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Saturday, August 24, 2019  Spokane, Washington  Est. May 19, 1883
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Spokane congregants watch ‘Unplanned,’ a movie based on a Planned Parenthood director turned pro-life activist

Scene from movie "Unplanned," in which Ashley Bratcher plays the role of Abby Johnson, a Planned Parenthood employee who becomes a pro-life activist. (Pure Flix)
Scene from movie "Unplanned," in which Ashley Bratcher plays the role of Abby Johnson, a Planned Parenthood employee who becomes a pro-life activist. (Pure Flix)

Following a nationwide trend, members of Covenant Church Spokane packed Village Centre Cinemas at Wandermere last weekend to view “Unplanned,” the new movie that follows the path of Abby Johnson, a Planned Parenthood director turned anti-abortion activist.

“It was very hard to watch, we literally had people that went out to the lobby area that couldn’t remain in the theater because it was so gut-wrenching,” said Ken Peters, senior pastor at Covenant Church.

Peters is the organizer behind The Church at Planned Parenthood, a group that leads a monthly service on the lawn outside Spokane’s Planned Parenthood center. The group has also held events in Yakima and Everett.

Peters said after the showing, one of his parishioners came up to him. “He said to me, ‘It’s just murder, it’s just murder,’ ” Peters said. “We are murdering little kids in our country.”

Paul Dillon, spokesman for Planned Parenthood of Greater Washington and North Idaho, said the movie’s depiction of Planned Parenthood is inaccurate.

“It’s just trying to show shock and gore and build a world around misinformation,” Dillon said. “It’s distorting fact in service of an extreme agenda.”

The movie received an R rating for its depiction of abortions. ComScore reported the movie was eighth in sales in the country last week, generating $3.2 million.

Joe Knopp, “Unplanned” producer, said not everyone who worked on the movie agreed with its rating, but he thought it was appropriate.

Knopp credits part of the movie’s success to its grassroots marketing campaign that led churches like Peters’ to organize showings.

“It’s actually been amazing to hear the amount of groups that have been either renting out the actual theater, a screen itself, or taking a large number of groups to go see that at a time,” Knopp said.

The movie’s plot pivots around Johnson (Ashley Bratcher) assisting in an abortion at 13 weeks by handling the ultrasound wand while a doctor performs a suction abortion. In the movie, the fetus wriggles away from the suction while the abortion is taking place. This causes Johnson to have a crisis of conscience and become a pro-life advocate.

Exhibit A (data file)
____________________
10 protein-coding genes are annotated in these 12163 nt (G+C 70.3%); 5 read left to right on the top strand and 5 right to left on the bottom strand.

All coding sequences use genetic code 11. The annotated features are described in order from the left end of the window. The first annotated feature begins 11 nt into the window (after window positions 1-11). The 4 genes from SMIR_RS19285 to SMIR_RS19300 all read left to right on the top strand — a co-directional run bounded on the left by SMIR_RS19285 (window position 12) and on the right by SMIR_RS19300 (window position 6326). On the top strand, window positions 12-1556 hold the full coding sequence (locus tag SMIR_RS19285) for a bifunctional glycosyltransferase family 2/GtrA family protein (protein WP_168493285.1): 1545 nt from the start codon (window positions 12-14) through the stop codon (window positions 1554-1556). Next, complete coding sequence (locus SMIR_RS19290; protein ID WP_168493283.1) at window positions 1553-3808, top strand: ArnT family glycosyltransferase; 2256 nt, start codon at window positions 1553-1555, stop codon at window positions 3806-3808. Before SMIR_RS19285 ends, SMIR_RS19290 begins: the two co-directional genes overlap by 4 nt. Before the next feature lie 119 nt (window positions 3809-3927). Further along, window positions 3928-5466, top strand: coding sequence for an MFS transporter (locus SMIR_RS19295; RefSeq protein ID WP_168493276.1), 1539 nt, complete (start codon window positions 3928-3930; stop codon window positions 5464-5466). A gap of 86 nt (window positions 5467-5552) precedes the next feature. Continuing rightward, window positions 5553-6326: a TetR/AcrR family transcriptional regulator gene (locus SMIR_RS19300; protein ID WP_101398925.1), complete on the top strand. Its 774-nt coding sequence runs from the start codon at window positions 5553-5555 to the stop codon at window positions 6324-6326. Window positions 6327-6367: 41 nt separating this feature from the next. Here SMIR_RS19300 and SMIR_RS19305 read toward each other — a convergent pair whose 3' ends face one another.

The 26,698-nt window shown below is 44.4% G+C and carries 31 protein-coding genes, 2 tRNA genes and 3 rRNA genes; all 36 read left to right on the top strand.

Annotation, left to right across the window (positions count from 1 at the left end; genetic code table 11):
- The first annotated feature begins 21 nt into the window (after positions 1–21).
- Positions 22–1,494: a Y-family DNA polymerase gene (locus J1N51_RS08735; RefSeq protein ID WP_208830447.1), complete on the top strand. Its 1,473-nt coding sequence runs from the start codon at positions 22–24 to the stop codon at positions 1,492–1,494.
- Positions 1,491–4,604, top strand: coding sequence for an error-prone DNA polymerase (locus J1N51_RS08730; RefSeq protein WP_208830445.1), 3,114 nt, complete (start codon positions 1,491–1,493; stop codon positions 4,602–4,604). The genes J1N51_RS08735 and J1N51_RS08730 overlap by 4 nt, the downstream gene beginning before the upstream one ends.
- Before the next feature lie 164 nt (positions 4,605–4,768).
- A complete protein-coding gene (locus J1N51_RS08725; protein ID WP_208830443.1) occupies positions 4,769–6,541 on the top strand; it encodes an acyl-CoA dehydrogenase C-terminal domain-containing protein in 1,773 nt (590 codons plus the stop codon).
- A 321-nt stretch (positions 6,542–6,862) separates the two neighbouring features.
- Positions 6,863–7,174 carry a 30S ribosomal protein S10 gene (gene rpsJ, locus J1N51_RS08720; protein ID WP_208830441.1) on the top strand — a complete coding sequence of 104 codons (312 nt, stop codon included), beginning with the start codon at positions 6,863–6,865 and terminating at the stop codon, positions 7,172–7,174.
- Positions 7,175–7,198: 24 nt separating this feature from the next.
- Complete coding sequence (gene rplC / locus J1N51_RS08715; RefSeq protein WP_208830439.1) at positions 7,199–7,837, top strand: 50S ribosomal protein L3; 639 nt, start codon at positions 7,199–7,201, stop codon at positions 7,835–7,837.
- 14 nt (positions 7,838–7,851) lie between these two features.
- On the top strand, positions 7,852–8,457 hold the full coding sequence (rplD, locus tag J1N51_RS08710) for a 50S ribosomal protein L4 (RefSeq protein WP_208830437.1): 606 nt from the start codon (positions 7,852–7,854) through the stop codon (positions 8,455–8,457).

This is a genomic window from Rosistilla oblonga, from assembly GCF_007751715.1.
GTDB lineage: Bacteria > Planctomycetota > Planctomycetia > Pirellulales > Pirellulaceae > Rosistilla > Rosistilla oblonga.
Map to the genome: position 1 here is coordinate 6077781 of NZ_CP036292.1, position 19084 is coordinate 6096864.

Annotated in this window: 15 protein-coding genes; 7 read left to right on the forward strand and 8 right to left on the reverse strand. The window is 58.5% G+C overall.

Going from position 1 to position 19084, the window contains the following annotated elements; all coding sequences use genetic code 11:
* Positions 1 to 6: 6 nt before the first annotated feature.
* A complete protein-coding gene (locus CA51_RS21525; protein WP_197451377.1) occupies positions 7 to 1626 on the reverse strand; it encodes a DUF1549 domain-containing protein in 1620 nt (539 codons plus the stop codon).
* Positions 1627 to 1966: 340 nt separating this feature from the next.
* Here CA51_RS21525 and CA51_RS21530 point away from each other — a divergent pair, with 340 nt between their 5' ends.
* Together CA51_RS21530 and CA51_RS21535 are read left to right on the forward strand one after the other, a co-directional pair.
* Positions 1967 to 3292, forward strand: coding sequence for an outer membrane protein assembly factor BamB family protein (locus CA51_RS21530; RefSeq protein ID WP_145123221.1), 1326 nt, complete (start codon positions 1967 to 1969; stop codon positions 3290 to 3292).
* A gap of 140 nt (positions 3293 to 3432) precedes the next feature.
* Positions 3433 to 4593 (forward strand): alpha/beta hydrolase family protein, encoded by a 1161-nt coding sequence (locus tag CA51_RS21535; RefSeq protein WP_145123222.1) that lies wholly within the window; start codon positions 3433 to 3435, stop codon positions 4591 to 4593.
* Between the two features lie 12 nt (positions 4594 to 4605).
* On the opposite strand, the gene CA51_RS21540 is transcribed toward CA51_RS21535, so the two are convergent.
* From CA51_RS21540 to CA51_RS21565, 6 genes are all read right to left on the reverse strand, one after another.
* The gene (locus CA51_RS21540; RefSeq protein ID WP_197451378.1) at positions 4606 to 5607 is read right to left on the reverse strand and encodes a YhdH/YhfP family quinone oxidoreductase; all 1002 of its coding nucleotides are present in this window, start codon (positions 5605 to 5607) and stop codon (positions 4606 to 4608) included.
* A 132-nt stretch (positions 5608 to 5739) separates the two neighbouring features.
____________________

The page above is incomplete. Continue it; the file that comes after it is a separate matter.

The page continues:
The New York Times interviewed Jennifer Villavicencio, a fellow at the American College of Obstetricians and Gynecologists, who said the fetus’s movements in the movie were inaccurate.

“If you watch an ultrasound, certainly there is movement, but it’s not kicking its legs or recoiling,” Villavicencio said.

Reports in Texas Monthly also question Johnson’s accounts, noting that there were no ultrasound-guided abortions on the day Johnson specified, and that she had negative performance reports from Bryan (Texas) Planned Parenthood leading up to the date she quit.

Anna Bohach, Selkirk Prolife Alliance communications director, saw the movie at Regal Cinemas in Spokane Valley on opening day. She characterized it as “hard to watch” and “heartbreaking.”

Bohach is a parishioner at St. Mary’s Catholic Church in Spokane Valley and said she discussed the movie with women from her prayer group outside the group’s regular meetings, encouraging the women to see the film.

Bohach said most of the people in the theater with her – which she said was full – were also women, and she felt that the portrayal of the women who worked at Planned Parenthood was fair and accurate.

“I don’t have a problem with people who work at Planned Parenthood, my heart goes out to them because I just don’t think they realize what they’re doing,” Bohach said.

Bryan Planned Parenthood, where Johnson worked, closed in 2015 and was replaced by Hope Pregnancy Center, a faith-based nonprofit that offers pregnancy tests, ultrasounds and counseling services. Texas is one of the handful of states where legislators filed “fetal heartbeat bills” that would ban abortion once a fetal heartbeat is detected, which can occur as early as six weeks into a pregnancy.

In an article written by Johnson for the Federalist, she said the form that proves there was no ultrasound-guided abortion is a false document and that Planned Parenthood frequently falsifies dates.

Knopp said he doesn’t doubt the veracity of Johnson’s story because Planned Parenthood issued a gag order on Johnson soon after she quit and the judge overturned the order.

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